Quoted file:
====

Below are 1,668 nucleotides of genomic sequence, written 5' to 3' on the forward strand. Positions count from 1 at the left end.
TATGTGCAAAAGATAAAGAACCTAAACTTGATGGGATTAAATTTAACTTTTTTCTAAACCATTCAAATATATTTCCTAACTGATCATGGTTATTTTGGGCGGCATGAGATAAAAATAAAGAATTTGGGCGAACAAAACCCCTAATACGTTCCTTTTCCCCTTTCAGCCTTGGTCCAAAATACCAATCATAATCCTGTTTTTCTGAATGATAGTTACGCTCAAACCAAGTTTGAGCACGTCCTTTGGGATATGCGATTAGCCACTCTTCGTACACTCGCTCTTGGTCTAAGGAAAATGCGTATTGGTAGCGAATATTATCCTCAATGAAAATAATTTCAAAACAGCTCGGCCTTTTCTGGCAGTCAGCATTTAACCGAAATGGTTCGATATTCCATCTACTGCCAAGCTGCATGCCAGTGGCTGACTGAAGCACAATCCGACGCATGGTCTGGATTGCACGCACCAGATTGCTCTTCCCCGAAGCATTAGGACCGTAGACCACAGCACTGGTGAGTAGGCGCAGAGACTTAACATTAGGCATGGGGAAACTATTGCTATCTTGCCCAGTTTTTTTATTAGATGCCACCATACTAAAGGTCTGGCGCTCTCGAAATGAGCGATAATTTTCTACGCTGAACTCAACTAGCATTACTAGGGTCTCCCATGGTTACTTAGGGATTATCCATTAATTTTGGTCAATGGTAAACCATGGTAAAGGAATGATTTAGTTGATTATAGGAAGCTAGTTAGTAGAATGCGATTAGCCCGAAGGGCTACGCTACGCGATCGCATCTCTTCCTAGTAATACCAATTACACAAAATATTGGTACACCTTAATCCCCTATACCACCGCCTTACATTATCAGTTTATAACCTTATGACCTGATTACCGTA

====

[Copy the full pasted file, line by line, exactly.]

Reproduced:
Below are 1,668 nucleotides of genomic sequence, written 5' to 3' on the forward strand. Positions count from 1 at the left end.
TATGTGCAAAAGATAAAGAACCTAAACTTGATGGGATTAAATTTAACTTTTTTCTAAACCATTCAAATATATTTCCTAACTGATCATGGTTATTTTGGGCGGCATGAGATAAAAATAAAGAATTTGGGCGAACAAAACCCCTAATACGTTCCTTTTCCCCTTTCAGCCTTGGTCCAAAATACCAATCATAATCCTGTTTTTCTGAATGATAGTTACGCTCAAACCAAGTTTGAGCACGTCCTTTGGGATATGCGATTAGCCACTCTTCGTACACTCGCTCTTGGTCTAAGGAAAATGCGTATTGGTAGCGAATATTATCCTCAATGAAAATAATTTCAAAACAGCTCGGCCTTTTCTGGCAGTCAGCATTTAACCGAAATGGTTCGATATTCCATCTACTGCCAAGCTGCATGCCAGTGGCTGACTGAAGCACAATCCGACGCATGGTCTGGATTGCACGCACCAGATTGCTCTTCCCCGAAGCATTAGGACCGTAGACCACAGCACTGGTGAGTAGGCGCAGAGACTTAACATTAGGCATGGGGAAACTATTGCTATCTTGCCCAGTTTTTTTATTAGATGCCACCATACTAAAGGTCTGGCGCTCTCGAAATGAGCGATAATTTTCTACGCTGAACTCAACTAGCATTACTAGGGTCTCCCATGGTTACTTAGGGATTATCCATTAATTTTGGTCAATGGTAAACCATGGTAAAGGAATGATTTAGTTGATTATAGGAAGCTAGTTAGTAGAATGCGATTAGCCCGAAGGGCTACGCTACGCGATCGCATCTCTTCCTAGTAATACCAATTACACAAAATATTGGTACACCTTAATCCCCTATACCACCGCCTTACATTATCAGTTTATAACCTTATGACCTGATTACCGTA